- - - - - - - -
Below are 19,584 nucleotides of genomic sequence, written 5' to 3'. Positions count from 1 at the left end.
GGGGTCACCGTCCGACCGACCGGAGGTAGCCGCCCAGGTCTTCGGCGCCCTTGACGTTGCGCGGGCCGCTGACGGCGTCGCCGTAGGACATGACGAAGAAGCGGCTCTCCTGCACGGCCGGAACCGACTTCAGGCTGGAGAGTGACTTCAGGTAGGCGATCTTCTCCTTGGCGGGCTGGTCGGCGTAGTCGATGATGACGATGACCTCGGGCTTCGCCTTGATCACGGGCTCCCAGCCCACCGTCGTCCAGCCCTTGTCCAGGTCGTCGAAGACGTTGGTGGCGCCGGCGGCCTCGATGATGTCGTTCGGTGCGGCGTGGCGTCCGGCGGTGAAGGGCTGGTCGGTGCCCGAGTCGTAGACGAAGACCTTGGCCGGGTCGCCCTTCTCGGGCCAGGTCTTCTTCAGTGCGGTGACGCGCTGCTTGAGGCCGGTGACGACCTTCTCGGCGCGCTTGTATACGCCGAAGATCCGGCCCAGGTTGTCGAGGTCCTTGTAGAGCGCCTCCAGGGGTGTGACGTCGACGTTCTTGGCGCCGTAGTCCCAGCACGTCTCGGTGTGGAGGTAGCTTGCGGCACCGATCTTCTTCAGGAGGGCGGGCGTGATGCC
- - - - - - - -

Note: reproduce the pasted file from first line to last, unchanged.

Below are 19,584 nucleotides of genomic sequence, written 5' to 3'. Positions count from 1 at the left end.
GGGGTCACCGTCCGACCGACCGGAGGTAGCCGCCCAGGTCTTCGGCGCCCTTGACGTTGCGCGGGCCGCTGACGGCGTCGCCGTAGGACATGACGAAGAAGCGGCTCTCCTGCACGGCCGGAACCGACTTCAGGCTGGAGAGTGACTTCAGGTAGGCGATCTTCTCCTTGGCGGGCTGGTCGGCGTAGTCGATGATGACGATGACCTCGGGCTTCGCCTTGATCACGGGCTCCCAGCCCACCGTCGTCCAGCCCTTGTCCAGGTCGTCGAAGACGTTGGTGGCGCCGGCGGCCTCGATGATGTCGTTCGGTGCGGCGTGGCGTCCGGCGGTGAAGGGCTGGTCGGTGCCCGAGTCGTAGACGAAGACCTTGGCCGGGTCGCCCTTCTCGGGCCAGGTCTTCTTCAGTGCGGTGACGCGCTGCTTGAGGCCGGTGACGACCTTCTCGGCGCGCTTGTATACGCCGAAGATCCGGCCCAGGTTGTCGAGGTCCTTGTAGAGCGCCTCCAGGGGTGTGACGTCGACGTTCTTGGCGCCGTAGTCCCAGCACGTCTCGGTGTGGAGGTAGCTTGCGGCACCGATCTTCTTCAGGAGGGCGGGCGTGATGCC